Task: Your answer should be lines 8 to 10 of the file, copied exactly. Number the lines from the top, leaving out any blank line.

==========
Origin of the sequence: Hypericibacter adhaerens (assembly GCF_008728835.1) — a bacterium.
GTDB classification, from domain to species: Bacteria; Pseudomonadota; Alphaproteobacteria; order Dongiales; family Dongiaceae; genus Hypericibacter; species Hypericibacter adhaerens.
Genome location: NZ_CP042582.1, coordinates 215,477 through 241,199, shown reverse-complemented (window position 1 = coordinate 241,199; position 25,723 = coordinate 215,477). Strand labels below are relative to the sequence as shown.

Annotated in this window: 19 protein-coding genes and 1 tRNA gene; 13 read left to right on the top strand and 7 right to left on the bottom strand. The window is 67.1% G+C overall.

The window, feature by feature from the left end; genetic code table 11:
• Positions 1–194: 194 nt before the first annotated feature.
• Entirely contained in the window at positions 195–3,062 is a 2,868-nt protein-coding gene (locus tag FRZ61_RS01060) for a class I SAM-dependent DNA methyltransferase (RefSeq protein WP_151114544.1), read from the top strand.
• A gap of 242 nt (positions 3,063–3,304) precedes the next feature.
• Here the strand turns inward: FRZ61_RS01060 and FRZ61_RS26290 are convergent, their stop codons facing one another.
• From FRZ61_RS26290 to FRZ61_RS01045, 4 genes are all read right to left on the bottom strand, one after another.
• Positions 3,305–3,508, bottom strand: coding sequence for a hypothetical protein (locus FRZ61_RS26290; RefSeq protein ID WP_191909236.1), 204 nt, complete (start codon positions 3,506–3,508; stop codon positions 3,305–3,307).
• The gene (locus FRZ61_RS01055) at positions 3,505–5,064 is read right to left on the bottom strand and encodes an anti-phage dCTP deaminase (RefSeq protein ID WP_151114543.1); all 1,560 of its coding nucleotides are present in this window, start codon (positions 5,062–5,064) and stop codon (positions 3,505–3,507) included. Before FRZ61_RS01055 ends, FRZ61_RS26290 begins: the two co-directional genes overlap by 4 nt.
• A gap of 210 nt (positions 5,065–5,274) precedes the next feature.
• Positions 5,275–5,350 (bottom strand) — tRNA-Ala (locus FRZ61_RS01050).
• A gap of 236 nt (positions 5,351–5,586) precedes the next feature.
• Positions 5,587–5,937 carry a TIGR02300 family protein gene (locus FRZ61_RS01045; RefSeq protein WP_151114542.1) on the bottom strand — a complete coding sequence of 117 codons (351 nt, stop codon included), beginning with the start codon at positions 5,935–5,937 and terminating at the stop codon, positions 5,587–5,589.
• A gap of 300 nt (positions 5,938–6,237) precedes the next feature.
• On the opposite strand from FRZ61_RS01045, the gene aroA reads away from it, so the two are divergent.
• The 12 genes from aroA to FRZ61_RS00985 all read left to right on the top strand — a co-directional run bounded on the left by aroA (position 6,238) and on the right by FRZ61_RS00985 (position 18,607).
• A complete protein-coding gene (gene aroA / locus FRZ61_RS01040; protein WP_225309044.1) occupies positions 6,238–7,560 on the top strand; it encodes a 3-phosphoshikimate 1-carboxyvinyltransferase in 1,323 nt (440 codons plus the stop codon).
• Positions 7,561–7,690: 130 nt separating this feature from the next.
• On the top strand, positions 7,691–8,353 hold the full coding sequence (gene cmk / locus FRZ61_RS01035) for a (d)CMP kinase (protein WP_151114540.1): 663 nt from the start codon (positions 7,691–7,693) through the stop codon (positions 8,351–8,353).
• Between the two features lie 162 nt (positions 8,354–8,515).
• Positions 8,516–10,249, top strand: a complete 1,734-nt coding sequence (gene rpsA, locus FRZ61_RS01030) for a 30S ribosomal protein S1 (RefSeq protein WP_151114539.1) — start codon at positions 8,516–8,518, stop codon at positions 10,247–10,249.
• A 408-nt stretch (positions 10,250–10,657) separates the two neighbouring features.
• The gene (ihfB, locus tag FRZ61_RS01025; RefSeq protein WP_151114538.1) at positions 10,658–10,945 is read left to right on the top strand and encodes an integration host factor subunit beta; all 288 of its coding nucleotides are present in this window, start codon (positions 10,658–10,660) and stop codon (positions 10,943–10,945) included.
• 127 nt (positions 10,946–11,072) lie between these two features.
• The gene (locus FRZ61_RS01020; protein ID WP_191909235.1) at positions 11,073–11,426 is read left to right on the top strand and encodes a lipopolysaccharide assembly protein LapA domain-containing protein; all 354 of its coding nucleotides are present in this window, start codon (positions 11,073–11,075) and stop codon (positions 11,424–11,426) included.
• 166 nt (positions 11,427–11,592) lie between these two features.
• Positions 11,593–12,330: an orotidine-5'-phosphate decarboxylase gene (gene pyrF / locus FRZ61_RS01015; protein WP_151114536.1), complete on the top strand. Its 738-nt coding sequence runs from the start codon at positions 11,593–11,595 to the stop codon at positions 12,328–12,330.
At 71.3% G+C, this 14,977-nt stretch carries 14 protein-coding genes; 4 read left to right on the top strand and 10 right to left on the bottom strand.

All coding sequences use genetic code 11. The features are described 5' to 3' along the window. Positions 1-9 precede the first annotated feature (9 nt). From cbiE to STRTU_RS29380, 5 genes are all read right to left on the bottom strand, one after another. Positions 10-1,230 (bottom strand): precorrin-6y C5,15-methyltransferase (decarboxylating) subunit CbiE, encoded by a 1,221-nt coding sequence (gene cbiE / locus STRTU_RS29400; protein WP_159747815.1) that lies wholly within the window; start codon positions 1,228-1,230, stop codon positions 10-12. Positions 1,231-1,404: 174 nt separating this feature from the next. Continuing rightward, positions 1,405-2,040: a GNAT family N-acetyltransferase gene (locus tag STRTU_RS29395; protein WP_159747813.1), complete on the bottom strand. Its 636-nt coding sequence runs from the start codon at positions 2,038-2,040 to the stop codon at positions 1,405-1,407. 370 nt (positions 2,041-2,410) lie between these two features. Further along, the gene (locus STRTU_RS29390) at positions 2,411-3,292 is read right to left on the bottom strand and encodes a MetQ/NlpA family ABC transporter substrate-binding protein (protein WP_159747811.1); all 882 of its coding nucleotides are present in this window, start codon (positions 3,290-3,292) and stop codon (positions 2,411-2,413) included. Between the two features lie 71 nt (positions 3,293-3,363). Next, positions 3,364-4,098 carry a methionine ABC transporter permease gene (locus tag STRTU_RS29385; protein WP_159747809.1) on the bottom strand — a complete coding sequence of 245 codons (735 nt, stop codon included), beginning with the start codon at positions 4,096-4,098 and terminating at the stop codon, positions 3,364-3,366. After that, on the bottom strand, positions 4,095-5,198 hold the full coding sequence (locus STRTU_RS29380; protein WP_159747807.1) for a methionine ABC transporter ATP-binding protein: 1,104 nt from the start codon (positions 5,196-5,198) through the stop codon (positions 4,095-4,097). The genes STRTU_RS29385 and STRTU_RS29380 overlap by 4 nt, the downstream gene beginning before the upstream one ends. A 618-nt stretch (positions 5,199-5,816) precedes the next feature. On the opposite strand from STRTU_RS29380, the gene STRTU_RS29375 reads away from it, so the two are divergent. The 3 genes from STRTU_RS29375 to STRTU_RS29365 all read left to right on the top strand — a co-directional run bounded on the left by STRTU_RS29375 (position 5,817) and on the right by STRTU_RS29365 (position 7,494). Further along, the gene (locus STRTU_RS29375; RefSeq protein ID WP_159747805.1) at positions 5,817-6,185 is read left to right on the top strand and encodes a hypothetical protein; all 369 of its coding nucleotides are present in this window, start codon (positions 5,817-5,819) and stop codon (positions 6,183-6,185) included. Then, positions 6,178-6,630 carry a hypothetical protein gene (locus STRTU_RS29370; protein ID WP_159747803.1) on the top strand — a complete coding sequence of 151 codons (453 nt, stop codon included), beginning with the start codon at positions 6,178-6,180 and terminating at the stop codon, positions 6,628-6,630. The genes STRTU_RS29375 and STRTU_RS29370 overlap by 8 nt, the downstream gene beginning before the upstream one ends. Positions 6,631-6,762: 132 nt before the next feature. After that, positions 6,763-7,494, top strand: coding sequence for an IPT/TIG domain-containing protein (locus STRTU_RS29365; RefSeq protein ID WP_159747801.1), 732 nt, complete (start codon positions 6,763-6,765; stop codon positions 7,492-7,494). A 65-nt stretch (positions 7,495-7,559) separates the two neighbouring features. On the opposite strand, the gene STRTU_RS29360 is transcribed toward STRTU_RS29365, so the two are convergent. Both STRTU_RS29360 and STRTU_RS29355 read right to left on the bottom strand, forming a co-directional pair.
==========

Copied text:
• A gap of 242 nt (positions 3,063–3,304) precedes the next feature.
• Here the strand turns inward: FRZ61_RS01060 and FRZ61_RS26290 are convergent, their stop codons facing one another.
• From FRZ61_RS26290 to FRZ61_RS01045, 4 genes are all read right to left on the bottom strand, one after another.